Dorothy Rowe (1930-2019)

I was very sad to hear of the death of the clinical psychologist Dorothy Rowe. I met her a couple of times and found her both kind and wise.

There is a good obituary in the Guardian by Tim Lott:
Dorothy Rowe, who has died aged 88, was one of the earliest figures in psychology to build a bridge between the sometimes arcane world of clinical practice and the general public. 
Coming to prominence in the 1980s, particularly with her book Depression: The Way Out of Your Prison, she made a career around the principle of listening to the patient in matters of mental illness rather than simply seeing them as problems to be solved – often by drugs or ECT, what Dorothy called “the equivalent of blood-letting”. 
Dorothy’s thinking centred on the idea that depression was not so much an illness as a crisis of meaning that could be addressed by rethinking the ideas that underpinned the so-called illness. 
This crisis was not necessarily to be found in childhood, or trauma – as Freud might have suggested – but simply in the necessity for all of us to build our own subjective mental models, which we then might insist were absolute reality, however high the price might be psychologically.
You can also listen to her appearance on Desert Island Discs.

The new Liberator explains why conference rejected much of the supporters scheme

The new issue of Liberator was waiting for me when I got home from work. So what's in Radical Bulletin, the section that tells you what going on in the Lib Dems?

It explains why the Lib Dem spring conference in York voted to reject many of the proposed elements of Vince Cable's supporters scheme.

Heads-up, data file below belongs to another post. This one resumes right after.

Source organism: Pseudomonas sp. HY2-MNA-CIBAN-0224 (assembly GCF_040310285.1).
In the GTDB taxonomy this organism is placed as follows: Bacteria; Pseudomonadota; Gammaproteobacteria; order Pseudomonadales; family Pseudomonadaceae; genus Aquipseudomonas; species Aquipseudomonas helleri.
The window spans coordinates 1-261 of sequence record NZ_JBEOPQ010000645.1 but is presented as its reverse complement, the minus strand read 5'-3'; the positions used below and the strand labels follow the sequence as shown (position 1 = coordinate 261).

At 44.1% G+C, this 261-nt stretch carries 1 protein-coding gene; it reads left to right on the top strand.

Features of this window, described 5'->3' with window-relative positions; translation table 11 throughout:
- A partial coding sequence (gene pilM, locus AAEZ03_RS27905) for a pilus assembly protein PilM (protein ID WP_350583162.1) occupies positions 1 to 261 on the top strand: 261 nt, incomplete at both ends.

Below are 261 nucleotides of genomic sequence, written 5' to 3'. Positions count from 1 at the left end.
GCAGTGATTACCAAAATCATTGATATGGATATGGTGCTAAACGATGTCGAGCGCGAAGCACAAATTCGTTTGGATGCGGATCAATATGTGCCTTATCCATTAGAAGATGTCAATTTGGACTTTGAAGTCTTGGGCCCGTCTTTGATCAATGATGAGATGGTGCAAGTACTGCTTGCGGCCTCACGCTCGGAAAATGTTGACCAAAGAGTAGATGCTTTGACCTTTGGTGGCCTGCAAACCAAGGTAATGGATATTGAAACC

And it was quite a defeat. As the magazine says:
though historians have scratched their heads, it has been hard to recall when the party establishment last took as monumental a kicking at conference as it did over the 'extras' to the supporters scheme in York. 
Was it Paddy Ashdown's prototype free schools in 1994, or the defence debate in 1986? Either way, something pretty unusual happened.
Radical Bulletin also reports claims of bullying and favouritism in the Young Liberals and an aborted selection in one of the Lib Dems' most promising target seats.

You can find two free articles on Liberator's website

There's the magazine's take on the potential contenders – with varying degrees of probability – as the next leader following Vince Cable signalling his retirement.

In the second, Paul Hindley wonders why the Lib Dems won’t grasp Liberal policies in place over decades offer solutions to the crises of Brexit and inequality,

The other articles in the magazine are:
  • Getting on without us? – The UK may end up absent but European Parliament elections will be held in May. David Grace assesses the ALDE group’s chances
  • What’s the record of the last man standing? – Vince Cable probably did not intend to become leader in 2017, but as others fell away the job was his. How did he do, ask Ruth Coleman Taylor and Mick Taylor?
  • From riches to rags – Lorraine Zuleta charts Venezuela’s fall from wealth and democracy to poverty and repression under its socialist government
  • And they’re off! – With 16 candidates already in the field do the Democrats have any hope of finding someone who can beat Donald Trump asks James R Davidson
  • Porn baffles the Tories – The Government’s bid to stop minors accessing porn sites is technologically illiterate and bound to fail, says Natasha Chapman
  • A gap in the classroom – Claire Tyler finds poor early years provision has created regional attainment gaps for school pupils
  • From the toilets of history – The TIGgers and Liberal Democrats may want to do deals – there’s a textbook example from 1981 of how not to do this, says Mark Smulian
  • Of catchfarters and virtuecrats – A new Social Liberal Forum book shows why the problem with Labour is lack of radicalism and how Lib Dems should fill the gap. Iain Brodie Browne explains
  • Look before you leap – The Liberal Democrat Federal Board’s adoption without consultation of a definition of Islamophobia leaves some women, LGBT+ people and dissident Muslims unable to answer their critics, says Toby Keynes
  • Targeting the wrong target – Despite the problems with targeting highlighted by Michael Meadowcroft in Liberator 394, Chris Davies is still to hear a better idea
And there are letters and reviews too.

There is, of course, also Lord Bonkers' Diary, but I have managed to persuade the old boy that we need not start posting it here until tomorrow.

Anyway, the conclusion is clear: you should subscribe to Liberator.